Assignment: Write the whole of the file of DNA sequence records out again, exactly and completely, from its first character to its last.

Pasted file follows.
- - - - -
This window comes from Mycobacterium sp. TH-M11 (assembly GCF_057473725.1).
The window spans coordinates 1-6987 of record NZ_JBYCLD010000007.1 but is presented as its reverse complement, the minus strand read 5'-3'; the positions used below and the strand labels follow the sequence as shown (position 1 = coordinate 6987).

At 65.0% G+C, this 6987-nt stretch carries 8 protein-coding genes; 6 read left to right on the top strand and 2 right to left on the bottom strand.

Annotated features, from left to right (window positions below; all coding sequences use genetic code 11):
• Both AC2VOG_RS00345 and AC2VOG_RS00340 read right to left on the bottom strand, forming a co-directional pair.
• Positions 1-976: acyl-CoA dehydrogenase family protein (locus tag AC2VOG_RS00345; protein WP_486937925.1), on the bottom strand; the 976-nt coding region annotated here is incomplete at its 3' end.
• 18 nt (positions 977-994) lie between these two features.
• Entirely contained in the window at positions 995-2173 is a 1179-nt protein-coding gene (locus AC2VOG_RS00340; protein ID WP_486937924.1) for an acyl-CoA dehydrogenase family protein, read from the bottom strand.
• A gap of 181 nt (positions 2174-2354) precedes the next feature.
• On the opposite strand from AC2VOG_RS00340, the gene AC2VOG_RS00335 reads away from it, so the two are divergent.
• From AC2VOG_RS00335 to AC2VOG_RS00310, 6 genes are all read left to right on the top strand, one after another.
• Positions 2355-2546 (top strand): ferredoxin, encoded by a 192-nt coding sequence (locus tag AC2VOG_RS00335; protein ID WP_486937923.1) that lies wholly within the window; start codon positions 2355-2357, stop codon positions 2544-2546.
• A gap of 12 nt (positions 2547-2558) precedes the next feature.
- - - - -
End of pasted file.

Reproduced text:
This window comes from Mycobacterium sp. TH-M11 (assembly GCF_057473725.1).
The window spans coordinates 1-6987 of record NZ_JBYCLD010000007.1 but is presented as its reverse complement, the minus strand read 5'-3'; the positions used below and the strand labels follow the sequence as shown (position 1 = coordinate 6987).

At 65.0% G+C, this 6987-nt stretch carries 8 protein-coding genes; 6 read left to right on the top strand and 2 right to left on the bottom strand.

Annotated features, from left to right (window positions below; all coding sequences use genetic code 11):
• Both AC2VOG_RS00345 and AC2VOG_RS00340 read right to left on the bottom strand, forming a co-directional pair.
• Positions 1-976: acyl-CoA dehydrogenase family protein (locus tag AC2VOG_RS00345; protein WP_486937925.1), on the bottom strand; the 976-nt coding region annotated here is incomplete at its 3' end.
• 18 nt (positions 977-994) lie between these two features.
• Entirely contained in the window at positions 995-2173 is a 1179-nt protein-coding gene (locus AC2VOG_RS00340; protein ID WP_486937924.1) for an acyl-CoA dehydrogenase family protein, read from the bottom strand.
• A gap of 181 nt (positions 2174-2354) precedes the next feature.
• On the opposite strand from AC2VOG_RS00340, the gene AC2VOG_RS00335 reads away from it, so the two are divergent.
• From AC2VOG_RS00335 to AC2VOG_RS00310, 6 genes are all read left to right on the top strand, one after another.
• Positions 2355-2546 (top strand): ferredoxin, encoded by a 192-nt coding sequence (locus tag AC2VOG_RS00335; protein ID WP_486937923.1) that lies wholly within the window; start codon positions 2355-2357, stop codon positions 2544-2546.
• A gap of 12 nt (positions 2547-2558) precedes the next feature.